When photographing the murals at the Starry Plough and La Pena, I noticed the carved picket fence across the street. I knew that there had to be a story and that in time I would learn the story. I have!
Sheri Tharp grew up in San Jose. She moved to Berkeley in the 1980s and began teaching wood carving. In 1979, she had apprenticed with Berkeley woodcarver and teacher Ben Shaw. She started teaching his classes in 1984 and took them over in 1989 when he retired.
In the early 1990s, a student came to her with a special request. His name was Kurt Kennedy. He was retired from the Lawrence Berkeley National Laboratory where he worked on the linear accelerator.
He had a broken picket. It was from a fence at his mother’s house in Kensington that had been built in 1942. The fence had been designed by legendary woodcarver Charles Sayers.
Tharp taught Kennedy to carve and he made the replacement picket for his mother’s fence. But Tharp wasn’t done. Why not a redwood picket fence in front of her house? Why not indeed?
Between 1993 and 1995, Tharp and her students and family hand carved dozens of redwood pickets and installed the fence – more than 50 years after Sayers designed a similar fence for Kurt Kennedy’s mother to carve in Kensington while her sons were overseas fighting World War II.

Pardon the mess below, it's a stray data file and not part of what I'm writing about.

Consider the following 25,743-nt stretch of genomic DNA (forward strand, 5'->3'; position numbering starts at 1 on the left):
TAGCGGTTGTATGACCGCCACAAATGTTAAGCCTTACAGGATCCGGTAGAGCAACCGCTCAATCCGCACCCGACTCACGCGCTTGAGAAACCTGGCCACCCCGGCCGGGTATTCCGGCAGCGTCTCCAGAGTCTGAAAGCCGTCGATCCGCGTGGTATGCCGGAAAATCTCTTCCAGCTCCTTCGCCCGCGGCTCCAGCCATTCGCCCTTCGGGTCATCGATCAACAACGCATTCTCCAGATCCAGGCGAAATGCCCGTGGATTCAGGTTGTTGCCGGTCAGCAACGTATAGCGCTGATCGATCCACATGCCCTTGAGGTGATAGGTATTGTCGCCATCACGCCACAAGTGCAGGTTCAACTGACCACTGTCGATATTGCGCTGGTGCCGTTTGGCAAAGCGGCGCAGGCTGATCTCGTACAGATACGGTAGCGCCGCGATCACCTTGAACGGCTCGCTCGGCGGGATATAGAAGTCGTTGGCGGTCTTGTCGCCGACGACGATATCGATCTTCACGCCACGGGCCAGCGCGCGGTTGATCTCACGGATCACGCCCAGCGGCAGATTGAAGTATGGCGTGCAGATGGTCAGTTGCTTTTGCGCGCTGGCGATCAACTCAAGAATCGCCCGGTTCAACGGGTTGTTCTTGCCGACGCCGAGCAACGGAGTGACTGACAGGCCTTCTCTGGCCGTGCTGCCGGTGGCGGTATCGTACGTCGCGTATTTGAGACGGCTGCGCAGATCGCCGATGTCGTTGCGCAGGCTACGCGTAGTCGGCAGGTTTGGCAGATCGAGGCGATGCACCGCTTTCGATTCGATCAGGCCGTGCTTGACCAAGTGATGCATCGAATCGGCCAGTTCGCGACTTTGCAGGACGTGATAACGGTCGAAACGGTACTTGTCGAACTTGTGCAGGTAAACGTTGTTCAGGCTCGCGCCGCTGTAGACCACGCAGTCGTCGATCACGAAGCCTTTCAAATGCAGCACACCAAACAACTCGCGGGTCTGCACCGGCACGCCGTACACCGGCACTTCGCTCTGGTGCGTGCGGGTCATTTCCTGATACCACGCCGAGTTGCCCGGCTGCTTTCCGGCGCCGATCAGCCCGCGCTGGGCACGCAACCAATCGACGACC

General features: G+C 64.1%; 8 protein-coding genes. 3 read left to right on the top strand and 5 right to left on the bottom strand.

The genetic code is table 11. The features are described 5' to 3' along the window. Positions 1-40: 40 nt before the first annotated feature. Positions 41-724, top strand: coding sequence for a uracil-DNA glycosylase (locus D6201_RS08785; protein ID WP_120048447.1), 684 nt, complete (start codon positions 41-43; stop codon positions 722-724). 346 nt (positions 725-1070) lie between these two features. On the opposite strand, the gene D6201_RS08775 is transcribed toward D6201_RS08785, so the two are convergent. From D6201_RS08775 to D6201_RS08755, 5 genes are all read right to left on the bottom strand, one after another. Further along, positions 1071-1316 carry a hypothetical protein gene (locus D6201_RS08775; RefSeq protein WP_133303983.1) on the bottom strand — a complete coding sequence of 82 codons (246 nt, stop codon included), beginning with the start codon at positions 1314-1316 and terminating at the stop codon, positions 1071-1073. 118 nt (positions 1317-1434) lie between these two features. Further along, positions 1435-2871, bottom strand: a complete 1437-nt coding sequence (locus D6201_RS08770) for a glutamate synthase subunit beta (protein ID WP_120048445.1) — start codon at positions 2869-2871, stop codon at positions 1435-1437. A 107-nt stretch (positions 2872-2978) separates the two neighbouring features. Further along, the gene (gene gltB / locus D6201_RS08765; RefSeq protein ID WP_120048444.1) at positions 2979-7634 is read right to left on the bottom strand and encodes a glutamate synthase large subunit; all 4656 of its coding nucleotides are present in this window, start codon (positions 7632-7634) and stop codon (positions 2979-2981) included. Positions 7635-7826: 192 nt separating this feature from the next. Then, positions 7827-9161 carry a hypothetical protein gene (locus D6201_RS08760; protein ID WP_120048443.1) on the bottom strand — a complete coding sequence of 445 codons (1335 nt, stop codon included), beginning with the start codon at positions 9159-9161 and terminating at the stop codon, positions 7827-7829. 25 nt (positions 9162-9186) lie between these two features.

Tharp’s fence is now more than 20 years old. A few pickets have broken and been replaced, and all have aged and weathered. It is stunning.
Many of the pickets are signed and dated by the students who made them.
Tharp works and teaches woodcarving on the ground level of the house.
The box on the fence that houses fliers for the carving school features the grapes with leaves motif that is the first project Tharp teaches her students. The grapes with leaves project was handed down to Tharp by her mentor Ben Shaw.
Tharp’s website has photos and videos and information about her ongoing workshops and classes.
I find this to be a wonderful story about a carved picket fence that started in Kensington with a fence designed by Charles Marshall Sayers in 1942 then carried 50 years later to Sheri Tharp who had been trained by Ben Shaw. The children shown in the photos installing the fence are 20 years older. The fence is weathered. But there it is.
And it is a wonderful story about a woman who as a young and struggling artist came to Berkeley and was able to make a life. We are losing that Berkeley. Some care, some don’t. But we have been oh so much richer and better for the generations of young artists and writers and musicians who have found Berkeley as their home.
Tom Dalzell, a labor lawyer, created a website, Quirky Berkeley, to share all the whimsical objects he has captured with his iPhone. The site now has more than 8,000 photographs of quirky objects around town as well as posts where the 30-plus-year resident muses on what it all means.